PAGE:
Identification of the novel developmentally regulated gene, Bdm2, which is highly expressed in fetal rat brain

Naoya Nishinaka, Shigeki Hongo, Chengji Zhou, Seiji Shioda, Ryu Takahashi, Yasuteru Yamauchi, Takashi Ohashi, Takeshi Ohki, Noriyuki Nakada, Fumiyo Takeda, Minoru Takeda

Research output: Contribution to journalArticlepeer-review

5 Scopus citations


Most of the neurogenesis take place during the embryonic stage; the genes expressed predominantly in this stage may play important roles in the control of development of the central nervous system. Using a differential display method, we identified the novel rat gene, brain development-related molecule 2 (Bdm2), that is expressed more abundantly in the embryonic brain than in the adult brain. Full-length Bdm2 cDNA consists of 1842 base pairs (bp) and contains an open reading frame of 1260 bp. Northern blot analysis demonstrated that Bdm2 was strongly expressed in the late embryonic brain and was still detected at lower levels in an early postnatal period; in adults, Bdm2 mRNA was decreased to an undetectable level in brain, though the expression of this mRNA was revealed in other tissues. Level of Bdm2 mRNA was maintained during neuronal differentiation of mouse embryonal carcinoma cell P19, but decreased during the differentiation to glial and unidentified non- neuronal cells. In situ hybridization study demonstrated the wide distribution of Bdm2 mRNA in the embryonic brain; in the adult brain, the hybridization signals became more restricted to the hippocampus, olfactory bulb, cerebellum, and neocortex, almost coinciding with the regions where nascent and immature neurons are present. Thus, it appears likely that Bdm2 encodes a protein that is involved in both the regulation of growth of undifferentiated neural cells and the terminal differentiation of neuronal cells. (C) 2000 Elsevier Science B.V.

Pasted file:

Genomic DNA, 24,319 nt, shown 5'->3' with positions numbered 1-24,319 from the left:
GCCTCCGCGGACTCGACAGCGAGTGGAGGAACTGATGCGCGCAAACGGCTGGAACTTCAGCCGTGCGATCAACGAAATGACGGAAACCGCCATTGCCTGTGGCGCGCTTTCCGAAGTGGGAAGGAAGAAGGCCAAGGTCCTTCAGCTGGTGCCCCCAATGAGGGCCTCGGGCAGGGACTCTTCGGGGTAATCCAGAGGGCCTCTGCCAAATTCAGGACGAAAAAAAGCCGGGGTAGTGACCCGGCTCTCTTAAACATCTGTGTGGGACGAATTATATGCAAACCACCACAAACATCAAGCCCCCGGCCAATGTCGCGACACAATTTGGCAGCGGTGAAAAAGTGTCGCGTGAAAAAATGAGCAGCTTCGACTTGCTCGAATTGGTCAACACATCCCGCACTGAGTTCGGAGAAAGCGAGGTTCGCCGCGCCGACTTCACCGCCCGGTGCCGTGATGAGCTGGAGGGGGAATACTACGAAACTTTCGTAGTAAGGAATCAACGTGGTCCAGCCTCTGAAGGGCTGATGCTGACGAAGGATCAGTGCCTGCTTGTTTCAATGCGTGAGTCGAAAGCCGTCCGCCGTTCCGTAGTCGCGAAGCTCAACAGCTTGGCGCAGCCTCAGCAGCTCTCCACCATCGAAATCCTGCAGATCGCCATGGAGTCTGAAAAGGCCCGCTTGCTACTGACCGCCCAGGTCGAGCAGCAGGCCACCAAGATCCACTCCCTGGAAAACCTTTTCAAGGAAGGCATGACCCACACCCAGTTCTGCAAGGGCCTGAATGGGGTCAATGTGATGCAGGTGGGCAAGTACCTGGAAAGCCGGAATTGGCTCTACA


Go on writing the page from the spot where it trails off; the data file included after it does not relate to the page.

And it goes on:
Original languageEnglish (US)
Pages (from-to)57-64
Number of pages8
JournalDevelopmental Brain Research
Issue number1
StatePublished - Mar 15 2000
Externally publishedYes


  • Bdm2
  • Brain development
  • cDNA cloning
  • In situ hybridization
  • mRNA expression

ASJC Scopus subject areas

  • Developmental Biology
  • Developmental Neuroscience


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